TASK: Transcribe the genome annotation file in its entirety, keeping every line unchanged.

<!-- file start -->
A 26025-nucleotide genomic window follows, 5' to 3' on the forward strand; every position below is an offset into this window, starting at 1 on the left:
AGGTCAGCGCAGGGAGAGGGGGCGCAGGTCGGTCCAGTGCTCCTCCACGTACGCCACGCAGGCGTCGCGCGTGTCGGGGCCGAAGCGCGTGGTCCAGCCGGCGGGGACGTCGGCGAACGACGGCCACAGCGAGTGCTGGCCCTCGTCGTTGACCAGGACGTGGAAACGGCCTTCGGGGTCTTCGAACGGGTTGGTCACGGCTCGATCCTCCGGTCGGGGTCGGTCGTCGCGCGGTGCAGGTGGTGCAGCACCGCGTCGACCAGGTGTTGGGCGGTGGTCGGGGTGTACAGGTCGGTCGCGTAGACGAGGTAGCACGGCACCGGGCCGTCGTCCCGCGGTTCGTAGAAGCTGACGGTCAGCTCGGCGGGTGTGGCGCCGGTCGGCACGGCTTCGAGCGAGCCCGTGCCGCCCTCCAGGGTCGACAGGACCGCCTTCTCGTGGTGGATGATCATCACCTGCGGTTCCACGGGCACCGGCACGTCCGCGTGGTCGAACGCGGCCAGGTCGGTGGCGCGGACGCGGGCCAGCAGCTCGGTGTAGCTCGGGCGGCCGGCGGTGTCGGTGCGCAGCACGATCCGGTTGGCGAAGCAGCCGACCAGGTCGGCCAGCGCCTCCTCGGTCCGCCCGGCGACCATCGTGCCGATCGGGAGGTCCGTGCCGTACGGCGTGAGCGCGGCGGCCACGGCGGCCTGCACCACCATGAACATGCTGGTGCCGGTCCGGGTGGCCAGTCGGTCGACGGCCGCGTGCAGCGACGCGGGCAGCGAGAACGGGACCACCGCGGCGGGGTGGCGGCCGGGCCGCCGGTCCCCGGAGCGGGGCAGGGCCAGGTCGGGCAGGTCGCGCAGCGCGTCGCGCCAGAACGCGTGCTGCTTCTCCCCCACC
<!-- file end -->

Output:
A 26025-nucleotide genomic window follows, 5' to 3' on the forward strand; every position below is an offset into this window, starting at 1 on the left:
AGGTCAGCGCAGGGAGAGGGGGCGCAGGTCGGTCCAGTGCTCCTCCACGTACGCCACGCAGGCGTCGCGCGTGTCGGGGCCGAAGCGCGTGGTCCAGCCGGCGGGGACGTCGGCGAACGACGGCCACAGCGAGTGCTGGCCCTCGTCGTTGACCAGGACGTGGAAACGGCCTTCGGGGTCTTCGAACGGGTTGGTCACGGCTCGATCCTCCGGTCGGGGTCGGTCGTCGCGCGGTGCAGGTGGTGCAGCACCGCGTCGACCAGGTGTTGGGCGGTGGTCGGGGTGTACAGGTCGGTCGCGTAGACGAGGTAGCACGGCACCGGGCCGTCGTCCCGCGGTTCGTAGAAGCTGACGGTCAGCTCGGCGGGTGTGGCGCCGGTCGGCACGGCTTCGAGCGAGCCCGTGCCGCCCTCCAGGGTCGACAGGACCGCCTTCTCGTGGTGGATGATCATCACCTGCGGTTCCACGGGCACCGGCACGTCCGCGTGGTCGAACGCGGCCAGGTCGGTGGCGCGGACGCGGGCCAGCAGCTCGGTGTAGCTCGGGCGGCCGGCGGTGTCGGTGCGCAGCACGATCCGGTTGGCGAAGCAGCCGACCAGGTCGGCCAGCGCCTCCTCGGTCCGCCCGGCGACCATCGTGCCGATCGGGAGGTCCGTGCCGTACGGCGTGAGCGCGGCGGCCACGGCGGCCTGCACCACCATGAACATGCTGGTGCCGGTCCGGGTGGCCAGTCGGTCGACGGCCGCGTGCAGCGACGCGGGCAGCGAGAACGGGACCACCGCGGCGGGGTGGCGGCCGGGCCGCCGGTCCCCGGAGCGGGGCAGGGCCAGGTCGGGCAGGTCGCGCAGCGCGTCGCGCCAGAACGCGTGCTGCTTCTCCCCCACC